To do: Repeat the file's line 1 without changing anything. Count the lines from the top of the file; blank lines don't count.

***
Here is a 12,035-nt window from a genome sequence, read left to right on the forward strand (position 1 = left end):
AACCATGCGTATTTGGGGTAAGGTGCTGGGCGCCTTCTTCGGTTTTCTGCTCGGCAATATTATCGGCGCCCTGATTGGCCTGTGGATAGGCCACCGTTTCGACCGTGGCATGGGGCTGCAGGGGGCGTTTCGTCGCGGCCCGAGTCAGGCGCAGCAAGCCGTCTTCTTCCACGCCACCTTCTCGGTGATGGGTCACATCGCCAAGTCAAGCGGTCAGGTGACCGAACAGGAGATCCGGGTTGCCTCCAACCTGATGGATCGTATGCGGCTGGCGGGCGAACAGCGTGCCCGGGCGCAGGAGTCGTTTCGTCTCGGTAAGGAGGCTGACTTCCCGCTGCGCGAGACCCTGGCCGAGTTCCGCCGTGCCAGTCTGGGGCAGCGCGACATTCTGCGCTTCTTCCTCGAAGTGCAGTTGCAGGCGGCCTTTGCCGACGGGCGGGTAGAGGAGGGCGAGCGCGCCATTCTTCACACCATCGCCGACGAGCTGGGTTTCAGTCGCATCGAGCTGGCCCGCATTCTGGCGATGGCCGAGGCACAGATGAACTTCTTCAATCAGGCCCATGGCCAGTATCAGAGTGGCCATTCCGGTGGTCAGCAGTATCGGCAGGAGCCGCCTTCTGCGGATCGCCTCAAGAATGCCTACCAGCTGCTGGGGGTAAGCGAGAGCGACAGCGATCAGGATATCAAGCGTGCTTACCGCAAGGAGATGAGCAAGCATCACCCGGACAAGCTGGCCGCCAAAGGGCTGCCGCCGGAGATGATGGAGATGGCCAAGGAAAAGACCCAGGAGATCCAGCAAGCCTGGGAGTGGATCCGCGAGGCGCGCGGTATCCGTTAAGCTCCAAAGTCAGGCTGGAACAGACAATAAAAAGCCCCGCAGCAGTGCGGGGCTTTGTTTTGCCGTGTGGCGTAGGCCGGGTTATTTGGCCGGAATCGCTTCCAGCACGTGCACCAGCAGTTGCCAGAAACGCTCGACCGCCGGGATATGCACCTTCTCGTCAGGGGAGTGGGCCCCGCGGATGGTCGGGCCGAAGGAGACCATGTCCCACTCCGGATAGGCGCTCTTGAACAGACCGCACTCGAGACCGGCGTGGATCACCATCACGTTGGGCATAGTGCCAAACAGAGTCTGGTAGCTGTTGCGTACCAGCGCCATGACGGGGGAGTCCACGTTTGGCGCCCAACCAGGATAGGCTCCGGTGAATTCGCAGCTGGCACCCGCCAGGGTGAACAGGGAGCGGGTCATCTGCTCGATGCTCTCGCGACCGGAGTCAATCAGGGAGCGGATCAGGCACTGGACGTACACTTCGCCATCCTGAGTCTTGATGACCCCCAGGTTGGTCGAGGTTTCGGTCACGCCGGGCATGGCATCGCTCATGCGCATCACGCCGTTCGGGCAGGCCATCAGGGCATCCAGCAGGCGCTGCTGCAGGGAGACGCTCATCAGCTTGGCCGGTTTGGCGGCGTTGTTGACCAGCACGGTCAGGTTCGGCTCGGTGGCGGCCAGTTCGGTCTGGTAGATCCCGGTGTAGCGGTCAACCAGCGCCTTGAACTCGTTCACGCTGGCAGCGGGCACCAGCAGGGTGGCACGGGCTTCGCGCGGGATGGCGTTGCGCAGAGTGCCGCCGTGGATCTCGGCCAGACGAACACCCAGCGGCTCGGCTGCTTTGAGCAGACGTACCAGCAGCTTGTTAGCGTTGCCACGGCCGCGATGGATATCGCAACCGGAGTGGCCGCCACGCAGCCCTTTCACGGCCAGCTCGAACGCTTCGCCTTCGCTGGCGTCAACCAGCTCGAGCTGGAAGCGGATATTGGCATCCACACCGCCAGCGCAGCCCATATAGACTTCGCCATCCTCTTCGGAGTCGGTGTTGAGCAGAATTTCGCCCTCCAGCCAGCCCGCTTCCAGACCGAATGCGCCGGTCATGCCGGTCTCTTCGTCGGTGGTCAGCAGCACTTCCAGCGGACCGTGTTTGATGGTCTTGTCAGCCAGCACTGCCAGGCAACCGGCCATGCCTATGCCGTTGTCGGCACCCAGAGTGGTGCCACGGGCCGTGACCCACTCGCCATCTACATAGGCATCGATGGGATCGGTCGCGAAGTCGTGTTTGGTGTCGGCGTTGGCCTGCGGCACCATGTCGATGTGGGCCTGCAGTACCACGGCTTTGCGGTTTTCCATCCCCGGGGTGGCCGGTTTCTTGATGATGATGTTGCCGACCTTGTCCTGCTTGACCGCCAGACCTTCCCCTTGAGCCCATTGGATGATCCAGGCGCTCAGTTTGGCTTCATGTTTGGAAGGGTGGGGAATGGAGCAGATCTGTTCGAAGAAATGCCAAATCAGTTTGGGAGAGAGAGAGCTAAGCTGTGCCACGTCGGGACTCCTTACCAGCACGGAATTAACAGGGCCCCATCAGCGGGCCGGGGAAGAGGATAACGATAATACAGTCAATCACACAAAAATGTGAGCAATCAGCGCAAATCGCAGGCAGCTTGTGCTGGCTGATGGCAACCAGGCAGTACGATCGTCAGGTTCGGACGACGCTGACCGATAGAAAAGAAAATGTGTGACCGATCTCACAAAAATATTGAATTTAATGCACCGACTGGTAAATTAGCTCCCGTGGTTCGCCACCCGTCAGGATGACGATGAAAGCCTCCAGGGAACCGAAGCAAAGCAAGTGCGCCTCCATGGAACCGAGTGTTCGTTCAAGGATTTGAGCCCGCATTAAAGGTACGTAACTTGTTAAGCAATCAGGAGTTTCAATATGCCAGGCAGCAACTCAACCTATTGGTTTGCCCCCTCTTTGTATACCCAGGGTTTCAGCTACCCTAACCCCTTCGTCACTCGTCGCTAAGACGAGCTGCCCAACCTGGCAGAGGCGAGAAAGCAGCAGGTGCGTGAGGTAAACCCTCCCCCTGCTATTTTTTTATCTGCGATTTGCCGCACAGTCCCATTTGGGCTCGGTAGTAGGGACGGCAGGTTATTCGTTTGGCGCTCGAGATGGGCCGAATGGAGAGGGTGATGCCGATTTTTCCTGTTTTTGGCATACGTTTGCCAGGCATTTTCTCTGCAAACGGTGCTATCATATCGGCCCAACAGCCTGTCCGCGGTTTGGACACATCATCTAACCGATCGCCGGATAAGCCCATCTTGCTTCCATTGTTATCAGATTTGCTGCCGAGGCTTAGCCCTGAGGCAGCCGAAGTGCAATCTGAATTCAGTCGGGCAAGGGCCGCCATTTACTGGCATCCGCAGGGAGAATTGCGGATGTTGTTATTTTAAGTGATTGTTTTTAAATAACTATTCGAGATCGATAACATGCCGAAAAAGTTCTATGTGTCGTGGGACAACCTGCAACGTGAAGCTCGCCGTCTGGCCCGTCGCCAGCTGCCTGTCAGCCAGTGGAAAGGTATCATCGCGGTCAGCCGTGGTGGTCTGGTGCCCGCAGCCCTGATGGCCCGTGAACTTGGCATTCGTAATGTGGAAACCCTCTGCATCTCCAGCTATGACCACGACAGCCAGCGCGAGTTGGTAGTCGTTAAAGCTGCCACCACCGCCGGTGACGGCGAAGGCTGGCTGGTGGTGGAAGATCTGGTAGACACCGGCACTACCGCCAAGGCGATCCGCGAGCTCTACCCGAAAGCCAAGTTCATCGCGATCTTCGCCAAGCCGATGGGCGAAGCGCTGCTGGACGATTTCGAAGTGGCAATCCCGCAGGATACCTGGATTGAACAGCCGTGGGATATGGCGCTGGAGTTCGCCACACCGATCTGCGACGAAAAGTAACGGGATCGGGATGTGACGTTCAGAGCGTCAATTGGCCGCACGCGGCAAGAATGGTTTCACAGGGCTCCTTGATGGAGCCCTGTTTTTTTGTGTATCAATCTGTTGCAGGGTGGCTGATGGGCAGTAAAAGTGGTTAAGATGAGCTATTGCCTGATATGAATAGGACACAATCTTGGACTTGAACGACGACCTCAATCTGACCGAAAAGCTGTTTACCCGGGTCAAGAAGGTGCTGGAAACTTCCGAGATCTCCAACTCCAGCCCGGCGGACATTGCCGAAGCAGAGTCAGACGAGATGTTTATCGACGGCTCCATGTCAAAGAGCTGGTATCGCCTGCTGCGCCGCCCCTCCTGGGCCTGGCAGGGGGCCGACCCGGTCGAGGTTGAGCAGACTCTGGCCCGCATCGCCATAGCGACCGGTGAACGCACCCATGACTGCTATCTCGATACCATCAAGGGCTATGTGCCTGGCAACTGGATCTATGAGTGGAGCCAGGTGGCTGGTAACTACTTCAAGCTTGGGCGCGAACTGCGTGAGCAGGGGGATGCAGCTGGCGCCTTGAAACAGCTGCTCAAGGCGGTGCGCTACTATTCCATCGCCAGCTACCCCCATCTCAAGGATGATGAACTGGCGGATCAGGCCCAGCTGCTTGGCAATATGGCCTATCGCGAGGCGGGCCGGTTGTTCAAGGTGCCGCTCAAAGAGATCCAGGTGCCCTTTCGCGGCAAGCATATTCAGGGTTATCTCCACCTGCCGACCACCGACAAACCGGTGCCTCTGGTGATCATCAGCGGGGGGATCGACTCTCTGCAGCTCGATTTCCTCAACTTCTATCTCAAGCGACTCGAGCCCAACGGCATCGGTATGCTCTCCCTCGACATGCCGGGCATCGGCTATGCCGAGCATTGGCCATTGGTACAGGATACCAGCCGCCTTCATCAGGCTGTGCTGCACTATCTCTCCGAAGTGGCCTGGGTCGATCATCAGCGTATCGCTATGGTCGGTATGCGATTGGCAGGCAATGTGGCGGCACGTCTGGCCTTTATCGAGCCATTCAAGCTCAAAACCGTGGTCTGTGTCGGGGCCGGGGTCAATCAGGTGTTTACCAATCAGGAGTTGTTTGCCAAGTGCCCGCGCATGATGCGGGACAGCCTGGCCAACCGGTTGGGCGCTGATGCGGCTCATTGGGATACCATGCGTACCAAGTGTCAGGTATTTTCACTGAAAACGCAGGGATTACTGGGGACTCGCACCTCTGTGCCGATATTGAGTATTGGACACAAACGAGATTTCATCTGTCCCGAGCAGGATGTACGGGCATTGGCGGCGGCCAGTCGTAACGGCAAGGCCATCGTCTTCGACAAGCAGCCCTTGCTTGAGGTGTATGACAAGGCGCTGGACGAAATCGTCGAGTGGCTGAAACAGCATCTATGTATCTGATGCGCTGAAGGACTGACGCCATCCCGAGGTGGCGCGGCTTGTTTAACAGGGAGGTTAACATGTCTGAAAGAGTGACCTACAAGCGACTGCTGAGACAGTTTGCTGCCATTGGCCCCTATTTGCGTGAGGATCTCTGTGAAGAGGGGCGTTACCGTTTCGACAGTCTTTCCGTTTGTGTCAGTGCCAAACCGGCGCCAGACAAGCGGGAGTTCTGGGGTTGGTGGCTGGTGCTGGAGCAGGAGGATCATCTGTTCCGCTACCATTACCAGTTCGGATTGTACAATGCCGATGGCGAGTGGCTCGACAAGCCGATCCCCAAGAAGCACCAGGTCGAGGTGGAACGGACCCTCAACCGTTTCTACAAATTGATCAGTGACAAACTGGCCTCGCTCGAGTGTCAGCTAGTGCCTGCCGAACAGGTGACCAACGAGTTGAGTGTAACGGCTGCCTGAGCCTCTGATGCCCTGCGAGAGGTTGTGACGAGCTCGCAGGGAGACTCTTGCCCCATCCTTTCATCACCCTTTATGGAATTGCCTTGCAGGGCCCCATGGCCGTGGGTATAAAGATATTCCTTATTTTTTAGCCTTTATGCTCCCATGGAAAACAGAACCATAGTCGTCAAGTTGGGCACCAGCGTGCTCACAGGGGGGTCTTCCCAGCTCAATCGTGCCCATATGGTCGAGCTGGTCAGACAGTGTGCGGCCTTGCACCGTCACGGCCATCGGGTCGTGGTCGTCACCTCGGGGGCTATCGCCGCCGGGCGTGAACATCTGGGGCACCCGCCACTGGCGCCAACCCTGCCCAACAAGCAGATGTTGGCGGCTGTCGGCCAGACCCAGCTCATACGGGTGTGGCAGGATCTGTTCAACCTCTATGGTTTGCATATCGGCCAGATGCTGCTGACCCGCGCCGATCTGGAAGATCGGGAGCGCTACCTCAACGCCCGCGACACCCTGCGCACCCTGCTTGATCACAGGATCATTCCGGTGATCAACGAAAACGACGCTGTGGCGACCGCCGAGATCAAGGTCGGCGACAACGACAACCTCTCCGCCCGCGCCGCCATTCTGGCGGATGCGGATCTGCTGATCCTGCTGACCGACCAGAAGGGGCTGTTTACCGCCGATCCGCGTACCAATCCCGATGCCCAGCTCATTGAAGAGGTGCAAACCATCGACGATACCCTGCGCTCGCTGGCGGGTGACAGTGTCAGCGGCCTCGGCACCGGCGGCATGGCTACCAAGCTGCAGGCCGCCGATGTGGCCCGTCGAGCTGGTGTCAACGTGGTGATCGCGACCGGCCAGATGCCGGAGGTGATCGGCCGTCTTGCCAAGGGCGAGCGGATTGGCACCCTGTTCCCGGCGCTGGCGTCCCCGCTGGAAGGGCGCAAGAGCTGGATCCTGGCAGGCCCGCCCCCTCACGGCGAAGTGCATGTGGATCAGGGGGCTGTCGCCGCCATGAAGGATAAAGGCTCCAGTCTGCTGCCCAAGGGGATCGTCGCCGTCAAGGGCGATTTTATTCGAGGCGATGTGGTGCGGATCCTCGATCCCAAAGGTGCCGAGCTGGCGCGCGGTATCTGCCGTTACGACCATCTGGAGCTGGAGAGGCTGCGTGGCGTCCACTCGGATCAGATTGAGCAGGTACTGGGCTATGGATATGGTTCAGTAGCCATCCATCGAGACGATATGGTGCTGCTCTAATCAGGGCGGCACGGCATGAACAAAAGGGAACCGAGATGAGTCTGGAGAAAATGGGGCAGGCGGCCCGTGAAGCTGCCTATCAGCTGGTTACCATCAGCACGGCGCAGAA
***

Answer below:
Here is a 12,035-nt window from a genome sequence, read left to right on the forward strand (position 1 = left end):